|The development group navigator de Google is working on the implementation of the system "Do not track" created by Mozilla and that allows the user to express their will not to be tracked and avoid well the targeted advertising.|
This system had been requested in 2007 by the North American consumer associations, and began to be implemented in 2009. Its operation is similar to the "Do not call record" for telephone lines: when the Do Not Track function is activated, the browser informs the users servers that the user does not want to be tracked for advertising purposes.
This feature is already available in Firefox, Internet Explorer, Opera, and Safari; Chrome is the only browser that has not yet implemented it. As a company that makes big revenue from personalized advertising, Google had not shown any signs of being eager to include it, but recently the White House held meetings with the main Internet players, urging them to join the initiative. Rob Shilkin, a Google spokesman, confirmed that the addition of Do Not Track in Chrome is a consequence of those meetings.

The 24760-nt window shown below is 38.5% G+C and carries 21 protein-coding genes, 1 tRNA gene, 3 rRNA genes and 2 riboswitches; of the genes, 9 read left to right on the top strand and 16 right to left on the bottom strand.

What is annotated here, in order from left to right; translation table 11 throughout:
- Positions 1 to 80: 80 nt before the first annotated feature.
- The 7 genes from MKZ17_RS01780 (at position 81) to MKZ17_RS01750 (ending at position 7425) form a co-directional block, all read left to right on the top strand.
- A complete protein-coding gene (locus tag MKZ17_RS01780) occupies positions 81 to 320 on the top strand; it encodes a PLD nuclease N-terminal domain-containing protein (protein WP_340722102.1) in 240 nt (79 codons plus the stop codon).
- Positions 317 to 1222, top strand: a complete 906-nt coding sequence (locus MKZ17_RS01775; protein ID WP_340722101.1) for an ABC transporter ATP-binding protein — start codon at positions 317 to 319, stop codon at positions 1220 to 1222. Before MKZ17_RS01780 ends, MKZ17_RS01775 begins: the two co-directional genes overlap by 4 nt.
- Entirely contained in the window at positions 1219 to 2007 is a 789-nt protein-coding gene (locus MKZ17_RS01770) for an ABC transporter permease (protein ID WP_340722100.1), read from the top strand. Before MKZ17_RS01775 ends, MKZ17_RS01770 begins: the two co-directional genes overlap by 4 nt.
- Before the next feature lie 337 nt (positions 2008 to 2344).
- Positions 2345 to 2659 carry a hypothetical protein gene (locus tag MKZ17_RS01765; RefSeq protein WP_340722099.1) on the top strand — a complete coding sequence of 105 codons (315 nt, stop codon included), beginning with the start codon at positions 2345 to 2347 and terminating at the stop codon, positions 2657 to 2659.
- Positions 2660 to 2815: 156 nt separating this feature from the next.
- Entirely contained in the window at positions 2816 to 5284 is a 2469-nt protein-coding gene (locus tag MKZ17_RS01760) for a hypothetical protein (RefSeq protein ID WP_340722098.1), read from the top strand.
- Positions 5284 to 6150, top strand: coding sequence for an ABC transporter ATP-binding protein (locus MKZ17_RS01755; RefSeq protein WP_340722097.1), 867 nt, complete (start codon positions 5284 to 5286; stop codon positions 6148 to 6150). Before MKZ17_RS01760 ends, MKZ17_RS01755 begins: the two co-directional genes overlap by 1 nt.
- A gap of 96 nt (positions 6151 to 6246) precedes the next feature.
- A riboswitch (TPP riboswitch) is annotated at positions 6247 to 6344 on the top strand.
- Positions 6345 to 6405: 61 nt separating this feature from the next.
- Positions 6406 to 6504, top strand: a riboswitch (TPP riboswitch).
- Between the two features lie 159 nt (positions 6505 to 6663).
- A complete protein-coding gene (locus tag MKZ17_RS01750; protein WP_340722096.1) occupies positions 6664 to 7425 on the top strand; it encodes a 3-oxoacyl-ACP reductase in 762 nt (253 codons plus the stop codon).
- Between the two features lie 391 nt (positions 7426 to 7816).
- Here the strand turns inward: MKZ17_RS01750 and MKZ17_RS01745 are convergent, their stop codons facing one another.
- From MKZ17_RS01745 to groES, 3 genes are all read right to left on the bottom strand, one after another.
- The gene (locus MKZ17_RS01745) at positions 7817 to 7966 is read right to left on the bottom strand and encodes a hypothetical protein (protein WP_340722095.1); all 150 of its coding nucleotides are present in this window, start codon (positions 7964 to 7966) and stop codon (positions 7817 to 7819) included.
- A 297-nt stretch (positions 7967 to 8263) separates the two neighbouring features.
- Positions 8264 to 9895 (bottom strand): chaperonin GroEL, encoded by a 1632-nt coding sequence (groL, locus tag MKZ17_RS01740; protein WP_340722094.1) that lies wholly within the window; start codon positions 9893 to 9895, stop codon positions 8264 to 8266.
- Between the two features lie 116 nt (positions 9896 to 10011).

Many advertisers have been concerned about this system - which would significantly decrease the effectiveness of their ads, thus reducing their income - but as Do Not Track is disabled by default in all browsers (and Google will follow the same path), they trust that most users will not enable the option.
However, Do Not Track does not guarantee user privacy. The system does not block the tracking methods used by online advertising companies, but simply states that the user wishes not to be tracked, trusting the commitment of the companies involved to respect their will.